TOC Bologna round-up
In celebration of International Children’s Book Day, we have a round-up of last month’s inspiring Tools of Change event at the Bologna Children’s Book Fair:
355 delegates from thirty-four countries came together for the second annual Tools of Change Bologna to discuss the art, craft and business of digital storytelling. Attendee numbers were up 65 per cent on last year’s inaugural TOC Bologna, with most delegates coming from Italy (unsurprisingly), Brazil, the Netherlands, the USA and Australia.
With four inspiring keynote speeches and twenty-two thought-provoking and informative breakout sessions, featuring up to four speakers each, the range of debate was vast – but the key messages thrown up again and again centred on the ongoing debates of discoverability, branding and platforms.
The inspiration that is Dominique Raccah of Sourcebooks: her enthusiasm to grow and develop the ebook model, which she has been such an advocate of, is catching… We’re looking forward to finding out more about the bedtime story platform hinted at.
The frankness brought to the debate about discoverability by Hermés Piqué of Barcelona-based Robot Media. In a standing room only session, Hermés gave straightforward and helpful advice to the many publishers and app developers in the room. The most important part of your app? The icon – give it the same time and thought as you would a book cover – after all it does the same job.
The openness of Andrew Sharp of Hachette Children’s Books – sales of apps and ebooks for this major UK children’s publisher made up 2 per cent of revenue for 2011 – with 600 ebooks and three apps currently on its digital list. The publisher expects this to develop exponentially through 2012. Worth remembering – particularly in the UK where there isn’t currently a mass market equivalent of Barnes and Noble’s Nook.
Honest debate: Julia Eccleshare and Warren Buckleitner of Children’s Tech Review making it clear that there are still issues with getting apps for review. What’s the best way to get apps to tastemakers for review? The debate goes on…
The innovation that is crucial for developing digital publishing: Matthew Growney of Isabella Products was profiling the Fable, which will launch in autumn 2012. It lies somewhere between kids toys and adult tablets. We like this product – is there a place for it in the market? We’ll see…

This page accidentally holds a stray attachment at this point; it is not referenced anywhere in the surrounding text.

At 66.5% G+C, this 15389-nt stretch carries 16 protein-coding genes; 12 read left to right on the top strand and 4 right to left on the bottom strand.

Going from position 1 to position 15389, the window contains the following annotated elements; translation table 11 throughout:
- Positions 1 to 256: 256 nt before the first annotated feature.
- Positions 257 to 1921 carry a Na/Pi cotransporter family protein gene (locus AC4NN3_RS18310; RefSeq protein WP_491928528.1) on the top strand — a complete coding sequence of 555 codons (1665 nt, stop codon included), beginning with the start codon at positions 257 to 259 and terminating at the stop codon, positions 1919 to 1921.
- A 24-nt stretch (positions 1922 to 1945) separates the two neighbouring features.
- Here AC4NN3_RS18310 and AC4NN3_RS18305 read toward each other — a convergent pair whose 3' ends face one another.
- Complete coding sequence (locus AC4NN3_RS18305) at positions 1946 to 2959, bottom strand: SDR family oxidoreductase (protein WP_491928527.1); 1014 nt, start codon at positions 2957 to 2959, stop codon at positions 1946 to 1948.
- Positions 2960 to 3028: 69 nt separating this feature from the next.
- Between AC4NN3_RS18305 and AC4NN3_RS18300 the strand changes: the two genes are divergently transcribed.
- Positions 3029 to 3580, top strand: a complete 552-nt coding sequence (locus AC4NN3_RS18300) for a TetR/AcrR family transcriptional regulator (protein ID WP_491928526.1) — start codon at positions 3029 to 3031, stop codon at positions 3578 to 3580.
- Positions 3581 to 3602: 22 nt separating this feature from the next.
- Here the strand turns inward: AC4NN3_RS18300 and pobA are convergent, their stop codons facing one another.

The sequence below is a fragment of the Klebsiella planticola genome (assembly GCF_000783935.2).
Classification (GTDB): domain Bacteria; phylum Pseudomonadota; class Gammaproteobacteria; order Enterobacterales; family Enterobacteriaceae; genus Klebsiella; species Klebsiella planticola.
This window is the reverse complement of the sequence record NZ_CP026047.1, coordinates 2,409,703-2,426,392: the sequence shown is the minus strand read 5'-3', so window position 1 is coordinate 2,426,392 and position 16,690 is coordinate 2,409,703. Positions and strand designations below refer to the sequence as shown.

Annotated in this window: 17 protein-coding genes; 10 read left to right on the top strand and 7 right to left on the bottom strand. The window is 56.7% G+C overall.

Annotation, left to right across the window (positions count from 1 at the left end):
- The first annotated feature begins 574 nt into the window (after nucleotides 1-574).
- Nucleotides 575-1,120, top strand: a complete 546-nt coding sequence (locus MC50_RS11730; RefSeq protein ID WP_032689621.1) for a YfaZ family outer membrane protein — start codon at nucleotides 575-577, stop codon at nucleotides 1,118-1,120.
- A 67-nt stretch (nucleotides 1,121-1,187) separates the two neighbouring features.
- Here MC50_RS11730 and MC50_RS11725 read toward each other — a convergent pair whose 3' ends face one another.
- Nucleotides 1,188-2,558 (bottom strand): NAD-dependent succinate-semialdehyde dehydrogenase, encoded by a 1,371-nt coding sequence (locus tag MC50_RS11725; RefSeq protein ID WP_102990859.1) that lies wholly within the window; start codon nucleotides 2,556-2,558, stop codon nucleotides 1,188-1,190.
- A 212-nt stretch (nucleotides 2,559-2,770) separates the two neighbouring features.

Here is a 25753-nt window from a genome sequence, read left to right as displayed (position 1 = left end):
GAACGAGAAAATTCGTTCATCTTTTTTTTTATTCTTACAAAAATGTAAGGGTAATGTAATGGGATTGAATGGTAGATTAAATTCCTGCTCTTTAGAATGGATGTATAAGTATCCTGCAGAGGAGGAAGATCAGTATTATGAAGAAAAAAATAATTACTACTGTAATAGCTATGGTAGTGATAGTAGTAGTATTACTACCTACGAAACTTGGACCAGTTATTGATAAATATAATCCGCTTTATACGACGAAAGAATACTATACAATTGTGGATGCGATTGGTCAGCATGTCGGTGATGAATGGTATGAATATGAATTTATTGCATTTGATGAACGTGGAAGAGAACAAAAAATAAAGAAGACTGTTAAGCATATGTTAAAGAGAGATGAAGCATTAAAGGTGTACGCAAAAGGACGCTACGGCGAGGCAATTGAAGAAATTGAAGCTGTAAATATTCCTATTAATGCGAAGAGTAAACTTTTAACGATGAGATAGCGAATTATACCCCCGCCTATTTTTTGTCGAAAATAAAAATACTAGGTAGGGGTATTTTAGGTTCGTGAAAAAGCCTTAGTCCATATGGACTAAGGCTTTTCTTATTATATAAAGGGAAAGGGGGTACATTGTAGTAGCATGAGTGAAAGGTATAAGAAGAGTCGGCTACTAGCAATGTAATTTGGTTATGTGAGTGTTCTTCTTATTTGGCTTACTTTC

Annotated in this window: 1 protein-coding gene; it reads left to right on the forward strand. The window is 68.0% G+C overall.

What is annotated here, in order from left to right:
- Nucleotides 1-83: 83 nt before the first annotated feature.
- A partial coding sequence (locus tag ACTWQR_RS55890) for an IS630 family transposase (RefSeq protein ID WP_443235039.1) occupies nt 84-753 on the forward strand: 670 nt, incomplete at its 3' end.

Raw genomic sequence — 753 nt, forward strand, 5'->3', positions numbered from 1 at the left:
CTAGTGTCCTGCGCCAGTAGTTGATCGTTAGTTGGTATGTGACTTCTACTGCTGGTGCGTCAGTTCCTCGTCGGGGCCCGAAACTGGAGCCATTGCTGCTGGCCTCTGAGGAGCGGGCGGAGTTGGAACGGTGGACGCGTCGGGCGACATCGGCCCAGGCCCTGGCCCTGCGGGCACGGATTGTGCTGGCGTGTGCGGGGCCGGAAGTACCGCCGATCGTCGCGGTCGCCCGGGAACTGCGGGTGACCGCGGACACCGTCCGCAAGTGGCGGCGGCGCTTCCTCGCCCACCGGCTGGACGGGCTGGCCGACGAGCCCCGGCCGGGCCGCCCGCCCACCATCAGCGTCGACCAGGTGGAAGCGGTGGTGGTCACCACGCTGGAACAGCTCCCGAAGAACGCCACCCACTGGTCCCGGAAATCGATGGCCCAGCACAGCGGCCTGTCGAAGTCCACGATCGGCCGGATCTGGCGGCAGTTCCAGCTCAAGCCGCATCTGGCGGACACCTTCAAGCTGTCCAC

The creativity of children’s app developers – showcased in the first ever Bologna Ragazzi Digital Prize – was demonstrated perfectly by Portland based Night & Day Studios who’ve been producing successful apps for children since 2008. Working with big brands, Night & Day’s apps have a retro vibe and appeal to parents, nostalgic for the characters of their youth – in that vein, we especially love their Richard Scarry app.
And closer to TLP’s London home, the wonderful Nosy Crow, who will follow up the huge success of their Bizzy Bear on the Farm app (also on the Ragazzi Digital Prize shortlist) with an app of their popular Pip and Posy books for toddlers in which children get to add their creative flair to the illustrations of Axel Scheffler.
The conference was rounded off by Lizzy Wood of Worldreader with stark images of empty library shelves in African schools, reminding everyone that what it comes down to is getting books to children – in whatever form – because with literacy skills comes opportunity. Worldreader announced that new technology developed by biNu can turn old style mobile phones into ereaders – and so can bring reading to huge numbers of children who have previously not had any books. Fantastic to see technology opening up opportunities for children to gain literacy skills.
For the first time this year, TOC Bologna was reflected in the main book fair with an exhibition space and digital cafe in one of the main halls playing host to six exhibitors active in digital publishing for children and a range of talks and debates in the digital cafe. The interest in digital was clear with 2,500 delegates attending over three days.
Kristen McClean of Bookigee said during TOC that the children’s market is “the best ouija board” to anticipate where we are going as an industry. If this is the case, then the general optimism at the second annual TOC Bologna bodes well for the the publishing industry as a whole.